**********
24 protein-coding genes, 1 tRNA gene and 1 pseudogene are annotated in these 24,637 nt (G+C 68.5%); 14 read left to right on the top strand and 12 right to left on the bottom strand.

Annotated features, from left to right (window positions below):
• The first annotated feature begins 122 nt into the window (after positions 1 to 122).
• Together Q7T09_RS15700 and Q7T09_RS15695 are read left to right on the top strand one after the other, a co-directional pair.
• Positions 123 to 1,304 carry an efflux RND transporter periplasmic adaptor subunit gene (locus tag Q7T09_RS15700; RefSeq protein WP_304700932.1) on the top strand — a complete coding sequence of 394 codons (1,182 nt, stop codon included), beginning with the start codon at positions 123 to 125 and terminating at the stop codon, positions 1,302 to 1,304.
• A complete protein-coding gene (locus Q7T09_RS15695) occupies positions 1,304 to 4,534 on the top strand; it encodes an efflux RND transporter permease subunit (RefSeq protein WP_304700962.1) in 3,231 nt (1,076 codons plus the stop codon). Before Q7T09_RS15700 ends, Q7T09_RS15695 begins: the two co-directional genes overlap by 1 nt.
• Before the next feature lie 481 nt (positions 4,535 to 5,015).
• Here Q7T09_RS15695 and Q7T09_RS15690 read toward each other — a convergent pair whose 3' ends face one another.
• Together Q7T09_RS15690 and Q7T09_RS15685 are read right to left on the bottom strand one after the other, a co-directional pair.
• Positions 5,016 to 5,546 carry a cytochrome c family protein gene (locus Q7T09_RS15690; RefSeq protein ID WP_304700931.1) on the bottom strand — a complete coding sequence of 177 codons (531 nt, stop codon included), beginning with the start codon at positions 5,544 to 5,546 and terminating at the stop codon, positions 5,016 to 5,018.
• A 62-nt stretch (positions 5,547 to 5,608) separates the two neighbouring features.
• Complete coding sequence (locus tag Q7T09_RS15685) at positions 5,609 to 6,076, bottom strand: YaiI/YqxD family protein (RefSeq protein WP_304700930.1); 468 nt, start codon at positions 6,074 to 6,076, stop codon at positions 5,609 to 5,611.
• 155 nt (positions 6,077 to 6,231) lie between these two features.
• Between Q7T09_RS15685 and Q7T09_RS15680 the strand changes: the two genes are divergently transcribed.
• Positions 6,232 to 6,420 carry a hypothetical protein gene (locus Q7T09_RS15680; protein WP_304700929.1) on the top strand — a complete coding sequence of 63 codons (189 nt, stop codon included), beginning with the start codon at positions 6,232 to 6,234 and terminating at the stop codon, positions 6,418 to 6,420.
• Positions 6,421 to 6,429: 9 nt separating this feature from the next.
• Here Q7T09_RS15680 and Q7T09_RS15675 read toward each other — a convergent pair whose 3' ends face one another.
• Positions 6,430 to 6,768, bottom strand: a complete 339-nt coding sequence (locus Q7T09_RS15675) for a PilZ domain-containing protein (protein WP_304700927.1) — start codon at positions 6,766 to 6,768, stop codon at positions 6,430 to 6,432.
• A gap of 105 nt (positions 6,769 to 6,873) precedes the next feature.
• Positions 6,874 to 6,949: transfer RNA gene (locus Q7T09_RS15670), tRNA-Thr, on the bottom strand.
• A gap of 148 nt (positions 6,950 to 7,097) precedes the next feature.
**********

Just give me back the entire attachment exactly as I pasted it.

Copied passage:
24 protein-coding genes, 1 tRNA gene and 1 pseudogene are annotated in these 24,637 nt (G+C 68.5%); 14 read left to right on the top strand and 12 right to left on the bottom strand.

Annotated features, from left to right (window positions below):
• The first annotated feature begins 122 nt into the window (after positions 1 to 122).
• Together Q7T09_RS15700 and Q7T09_RS15695 are read left to right on the top strand one after the other, a co-directional pair.
• Positions 123 to 1,304 carry an efflux RND transporter periplasmic adaptor subunit gene (locus tag Q7T09_RS15700; RefSeq protein WP_304700932.1) on the top strand — a complete coding sequence of 394 codons (1,182 nt, stop codon included), beginning with the start codon at positions 123 to 125 and terminating at the stop codon, positions 1,302 to 1,304.
• A complete protein-coding gene (locus Q7T09_RS15695) occupies positions 1,304 to 4,534 on the top strand; it encodes an efflux RND transporter permease subunit (RefSeq protein WP_304700962.1) in 3,231 nt (1,076 codons plus the stop codon). Before Q7T09_RS15700 ends, Q7T09_RS15695 begins: the two co-directional genes overlap by 1 nt.
• Before the next feature lie 481 nt (positions 4,535 to 5,015).
• Here Q7T09_RS15695 and Q7T09_RS15690 read toward each other — a convergent pair whose 3' ends face one another.
• Together Q7T09_RS15690 and Q7T09_RS15685 are read right to left on the bottom strand one after the other, a co-directional pair.
• Positions 5,016 to 5,546 carry a cytochrome c family protein gene (locus Q7T09_RS15690; RefSeq protein ID WP_304700931.1) on the bottom strand — a complete coding sequence of 177 codons (531 nt, stop codon included), beginning with the start codon at positions 5,544 to 5,546 and terminating at the stop codon, positions 5,016 to 5,018.
• A 62-nt stretch (positions 5,547 to 5,608) separates the two neighbouring features.
• Complete coding sequence (locus tag Q7T09_RS15685) at positions 5,609 to 6,076, bottom strand: YaiI/YqxD family protein (RefSeq protein WP_304700930.1); 468 nt, start codon at positions 6,074 to 6,076, stop codon at positions 5,609 to 5,611.
• 155 nt (positions 6,077 to 6,231) lie between these two features.
• Between Q7T09_RS15685 and Q7T09_RS15680 the strand changes: the two genes are divergently transcribed.
• Positions 6,232 to 6,420 carry a hypothetical protein gene (locus Q7T09_RS15680; protein WP_304700929.1) on the top strand — a complete coding sequence of 63 codons (189 nt, stop codon included), beginning with the start codon at positions 6,232 to 6,234 and terminating at the stop codon, positions 6,418 to 6,420.
• Positions 6,421 to 6,429: 9 nt separating this feature from the next.
• Here Q7T09_RS15680 and Q7T09_RS15675 read toward each other — a convergent pair whose 3' ends face one another.
• Positions 6,430 to 6,768, bottom strand: a complete 339-nt coding sequence (locus Q7T09_RS15675) for a PilZ domain-containing protein (protein WP_304700927.1) — start codon at positions 6,766 to 6,768, stop codon at positions 6,430 to 6,432.
• A gap of 105 nt (positions 6,769 to 6,873) precedes the next feature.
• Positions 6,874 to 6,949: transfer RNA gene (locus Q7T09_RS15670), tRNA-Thr, on the bottom strand.
• A gap of 148 nt (positions 6,950 to 7,097) precedes the next feature.